Johannesburg - The massive scoreline may have fallen just two points short of the Super Rugby record points difference in the tournament, but Lions coach Johan Ackermann didn’t even know.
Not that it mattered on a night that the Sunwolves were decimated by a Lions roar that echoed far and wide across the tournament, and in the nature of the team that Ackermann coached, it wouldn’t have made a difference either.
Fourteen tries after the fact, Ackermann gave his first realisation that the time is becoming shorter, as he acknowledged that as his team head into the bye week ahead of the final phase of this year’s competition, that he was desperately trying to soak up everything into the memory banks.
It is understandable, especially as Ackermann’s emotional journey with the Lions has delivered so much, and will end at the end of Super Rugby in August, whatever happens to the team goal of winning the tournament.
A new challenge at Gloucester, a new team environment to build and so much to do at the new post, all of which must wait as the Lions prepare their final assault on the competition title.
Still, it was hard not to realise that the departure will be a much more emotional time for both the coaching staff and players than they are likely to let on, nor think about right at the moment.
“I’m trying to soak everything in,” Ackermann admitted.
“It started before the break and obviously on Saturday when I saw the guys playing the test, seeing the stadium full and knowing where we started this journey when I became the head coach.
“To see eight or nine of your guys playing in a Springbok jersey and then they come and show that loyalty and commitment to our goal. I hope I have a few more left here at home, but it is starting to run out and it is special memories.”
That journey hit another high note on Saturday night with Ackermann’s side lifting the conference trophy for the second time in two years, and will finish the top side on the one half of the competition, and if the Crusaders slip up, perhaps the top team in the competition as well.
It simply underlines the professionalism and team culture that is currently thriving at the Lions, that they are ready for almost any challenge, even when they lost their inspirational captain Warren Whiteley last week, it didn’t even raise eyebrows in the team.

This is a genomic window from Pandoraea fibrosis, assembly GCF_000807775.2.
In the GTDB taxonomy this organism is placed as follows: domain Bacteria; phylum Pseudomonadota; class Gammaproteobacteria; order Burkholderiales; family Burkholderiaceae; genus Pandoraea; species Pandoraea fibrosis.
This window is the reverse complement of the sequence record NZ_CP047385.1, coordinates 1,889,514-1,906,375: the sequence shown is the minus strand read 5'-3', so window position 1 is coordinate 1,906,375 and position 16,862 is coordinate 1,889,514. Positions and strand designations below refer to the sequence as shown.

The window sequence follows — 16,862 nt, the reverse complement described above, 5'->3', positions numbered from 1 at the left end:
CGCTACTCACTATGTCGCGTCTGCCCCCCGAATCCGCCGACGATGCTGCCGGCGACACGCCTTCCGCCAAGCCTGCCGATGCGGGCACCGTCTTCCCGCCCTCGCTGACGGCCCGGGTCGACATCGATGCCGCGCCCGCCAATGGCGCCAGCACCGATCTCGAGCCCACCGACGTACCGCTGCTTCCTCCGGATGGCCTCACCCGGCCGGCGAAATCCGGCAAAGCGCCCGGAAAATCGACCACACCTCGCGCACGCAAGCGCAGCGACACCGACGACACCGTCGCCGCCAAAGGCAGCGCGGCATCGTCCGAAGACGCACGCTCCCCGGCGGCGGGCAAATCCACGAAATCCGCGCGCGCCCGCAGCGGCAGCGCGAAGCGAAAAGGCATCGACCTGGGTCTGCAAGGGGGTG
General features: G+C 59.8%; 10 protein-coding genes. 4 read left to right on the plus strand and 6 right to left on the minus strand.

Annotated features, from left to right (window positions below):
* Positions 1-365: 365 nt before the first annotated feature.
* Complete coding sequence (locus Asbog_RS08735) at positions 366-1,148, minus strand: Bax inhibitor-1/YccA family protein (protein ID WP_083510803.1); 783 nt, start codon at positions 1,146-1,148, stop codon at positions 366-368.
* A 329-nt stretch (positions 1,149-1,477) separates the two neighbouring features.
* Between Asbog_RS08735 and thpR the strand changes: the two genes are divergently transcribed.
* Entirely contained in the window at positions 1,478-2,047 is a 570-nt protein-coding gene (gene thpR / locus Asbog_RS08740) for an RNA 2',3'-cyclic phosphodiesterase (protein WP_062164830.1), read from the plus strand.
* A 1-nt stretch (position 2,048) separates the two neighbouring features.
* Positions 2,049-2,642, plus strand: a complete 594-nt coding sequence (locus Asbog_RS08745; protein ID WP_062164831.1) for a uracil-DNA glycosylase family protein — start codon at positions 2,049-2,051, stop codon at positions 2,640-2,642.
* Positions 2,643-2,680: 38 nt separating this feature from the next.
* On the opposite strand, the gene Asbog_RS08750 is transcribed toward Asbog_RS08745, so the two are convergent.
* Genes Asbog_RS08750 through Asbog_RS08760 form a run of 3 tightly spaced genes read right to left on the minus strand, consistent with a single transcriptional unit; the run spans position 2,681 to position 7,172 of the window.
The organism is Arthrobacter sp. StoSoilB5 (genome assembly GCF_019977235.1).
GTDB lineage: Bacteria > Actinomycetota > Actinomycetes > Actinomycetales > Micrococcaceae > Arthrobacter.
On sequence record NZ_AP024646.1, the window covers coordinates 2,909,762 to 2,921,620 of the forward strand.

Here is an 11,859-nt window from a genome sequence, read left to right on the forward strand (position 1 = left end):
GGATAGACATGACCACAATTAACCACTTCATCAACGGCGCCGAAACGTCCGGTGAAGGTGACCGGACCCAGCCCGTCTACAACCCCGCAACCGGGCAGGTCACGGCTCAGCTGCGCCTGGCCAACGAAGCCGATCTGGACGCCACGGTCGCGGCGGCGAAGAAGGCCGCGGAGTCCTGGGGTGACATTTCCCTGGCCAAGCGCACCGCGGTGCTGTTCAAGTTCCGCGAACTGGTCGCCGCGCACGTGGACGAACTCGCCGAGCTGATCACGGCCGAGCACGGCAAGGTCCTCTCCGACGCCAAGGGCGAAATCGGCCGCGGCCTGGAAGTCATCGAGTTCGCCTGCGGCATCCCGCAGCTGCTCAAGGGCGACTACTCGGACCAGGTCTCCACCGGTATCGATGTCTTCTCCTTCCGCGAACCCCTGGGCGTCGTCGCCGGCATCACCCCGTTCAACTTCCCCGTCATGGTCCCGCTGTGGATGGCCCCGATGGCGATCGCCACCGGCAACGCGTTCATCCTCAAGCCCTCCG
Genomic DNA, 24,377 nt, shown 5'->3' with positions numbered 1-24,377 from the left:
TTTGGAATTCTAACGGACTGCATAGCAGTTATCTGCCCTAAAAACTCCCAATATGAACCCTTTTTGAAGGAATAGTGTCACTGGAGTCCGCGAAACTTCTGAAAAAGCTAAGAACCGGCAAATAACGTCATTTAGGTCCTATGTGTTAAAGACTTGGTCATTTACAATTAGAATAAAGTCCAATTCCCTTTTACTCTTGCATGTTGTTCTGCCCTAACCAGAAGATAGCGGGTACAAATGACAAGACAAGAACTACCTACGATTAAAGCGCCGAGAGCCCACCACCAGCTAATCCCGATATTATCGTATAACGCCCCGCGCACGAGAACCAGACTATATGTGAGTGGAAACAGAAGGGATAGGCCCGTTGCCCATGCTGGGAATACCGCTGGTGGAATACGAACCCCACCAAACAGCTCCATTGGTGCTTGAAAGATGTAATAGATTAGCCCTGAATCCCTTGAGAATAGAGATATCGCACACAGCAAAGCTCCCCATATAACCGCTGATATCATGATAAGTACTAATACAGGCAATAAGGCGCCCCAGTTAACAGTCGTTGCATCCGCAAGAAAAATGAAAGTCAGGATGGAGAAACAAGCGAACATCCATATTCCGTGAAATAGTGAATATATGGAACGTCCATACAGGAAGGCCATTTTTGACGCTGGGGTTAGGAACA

The team could well have ended top if they had won in Buenos Aires earlier in the year, the only blot on the team sheet that is almost perfect at the moment. But like last season when Ackermann gambled with a B-team to South America, a gamble that backfired in that they needed to go to New Zealand to face the Hurricanes, he has always done it his way.
This year again there was a lighter gamble when he left four players back in South Africa, but either way, it isn’t something Ackermann is thinking about too much. Like much of the attitude in the team, it is about looking forward and doing what is necessary now.
And after the experience last year, there is a tinge of confidence in this team, even if they do have to go overseas to face a playoff or even final game.
“I still probably will get criticism about going to Buenos Aires this year and leaving three or four players behind, but on the night things didn’t go our way. There was one or two calls that could have been different and could have changed the result, but at the end of the day we still came back and still picked up good results,” Ackermann added.
“Some of the reasons were not by choice – Rohan Janse van Rensburg’s mother passed away - so it wasn’t by choice that he stayed behind. But regardless of what happened last year or this year, we had a plan before the season started and we knew what we needed to do. Now we’re one game away from either first or second. Whatever the result is, we’re in the playoffs, and that is when it will count.
“Our main goal now is to focus on the small things, if you start to worry what we need to do or could have been, then we will miss it. We have everything in our control now, we must make sure how we train and how we play, and hopefully somewhere the Crusaders will slip - either if it is not in the last game, it is in the playoffs. Then we can pack the stadium and get a game here but right now there is a lot of hard work before we can get to that.”
The Lions will enjoy the week’s rest before a tough game against the Sharks. But even though many a team would have picked an easier ride than Durban for their final game, this team is taking it in their stride.
And know that when they’re back in action, the final weeks of the competition await.
And that is what they’re really looking forward to.
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